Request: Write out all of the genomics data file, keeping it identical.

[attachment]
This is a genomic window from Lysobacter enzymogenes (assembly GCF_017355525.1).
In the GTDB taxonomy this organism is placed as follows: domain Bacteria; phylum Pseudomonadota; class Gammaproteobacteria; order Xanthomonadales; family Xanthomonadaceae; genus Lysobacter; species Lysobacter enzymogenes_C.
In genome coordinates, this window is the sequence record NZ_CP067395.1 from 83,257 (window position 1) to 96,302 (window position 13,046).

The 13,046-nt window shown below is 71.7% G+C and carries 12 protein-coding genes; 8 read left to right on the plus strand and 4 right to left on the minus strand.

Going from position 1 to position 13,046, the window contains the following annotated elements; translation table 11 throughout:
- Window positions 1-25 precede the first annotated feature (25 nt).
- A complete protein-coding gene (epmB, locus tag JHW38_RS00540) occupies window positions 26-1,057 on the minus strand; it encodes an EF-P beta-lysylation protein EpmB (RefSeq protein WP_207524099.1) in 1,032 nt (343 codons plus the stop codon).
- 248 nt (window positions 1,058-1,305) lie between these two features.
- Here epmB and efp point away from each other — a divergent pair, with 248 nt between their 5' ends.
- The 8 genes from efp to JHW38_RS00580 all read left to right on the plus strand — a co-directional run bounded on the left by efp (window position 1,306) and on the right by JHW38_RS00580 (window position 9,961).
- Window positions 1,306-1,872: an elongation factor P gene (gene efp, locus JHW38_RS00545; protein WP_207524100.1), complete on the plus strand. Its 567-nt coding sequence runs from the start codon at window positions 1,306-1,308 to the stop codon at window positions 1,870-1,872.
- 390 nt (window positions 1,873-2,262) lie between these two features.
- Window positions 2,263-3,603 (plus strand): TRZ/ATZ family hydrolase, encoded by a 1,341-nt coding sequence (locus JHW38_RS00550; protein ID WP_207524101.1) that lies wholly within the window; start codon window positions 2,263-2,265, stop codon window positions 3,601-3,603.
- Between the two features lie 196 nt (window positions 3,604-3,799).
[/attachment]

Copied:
This is a genomic window from Lysobacter enzymogenes (assembly GCF_017355525.1).
In the GTDB taxonomy this organism is placed as follows: domain Bacteria; phylum Pseudomonadota; class Gammaproteobacteria; order Xanthomonadales; family Xanthomonadaceae; genus Lysobacter; species Lysobacter enzymogenes_C.
In genome coordinates, this window is the sequence record NZ_CP067395.1 from 83,257 (window position 1) to 96,302 (window position 13,046).

The 13,046-nt window shown below is 71.7% G+C and carries 12 protein-coding genes; 8 read left to right on the plus strand and 4 right to left on the minus strand.

Going from position 1 to position 13,046, the window contains the following annotated elements; translation table 11 throughout:
- Window positions 1-25 precede the first annotated feature (25 nt).
- A complete protein-coding gene (epmB, locus tag JHW38_RS00540) occupies window positions 26-1,057 on the minus strand; it encodes an EF-P beta-lysylation protein EpmB (RefSeq protein WP_207524099.1) in 1,032 nt (343 codons plus the stop codon).
- 248 nt (window positions 1,058-1,305) lie between these two features.
- Here epmB and efp point away from each other — a divergent pair, with 248 nt between their 5' ends.
- The 8 genes from efp to JHW38_RS00580 all read left to right on the plus strand — a co-directional run bounded on the left by efp (window position 1,306) and on the right by JHW38_RS00580 (window position 9,961).
- Window positions 1,306-1,872: an elongation factor P gene (gene efp, locus JHW38_RS00545; protein WP_207524100.1), complete on the plus strand. Its 567-nt coding sequence runs from the start codon at window positions 1,306-1,308 to the stop codon at window positions 1,870-1,872.
- 390 nt (window positions 1,873-2,262) lie between these two features.
- Window positions 2,263-3,603 (plus strand): TRZ/ATZ family hydrolase, encoded by a 1,341-nt coding sequence (locus JHW38_RS00550; protein ID WP_207524101.1) that lies wholly within the window; start codon window positions 2,263-2,265, stop codon window positions 3,601-3,603.
- Between the two features lie 196 nt (window positions 3,604-3,799).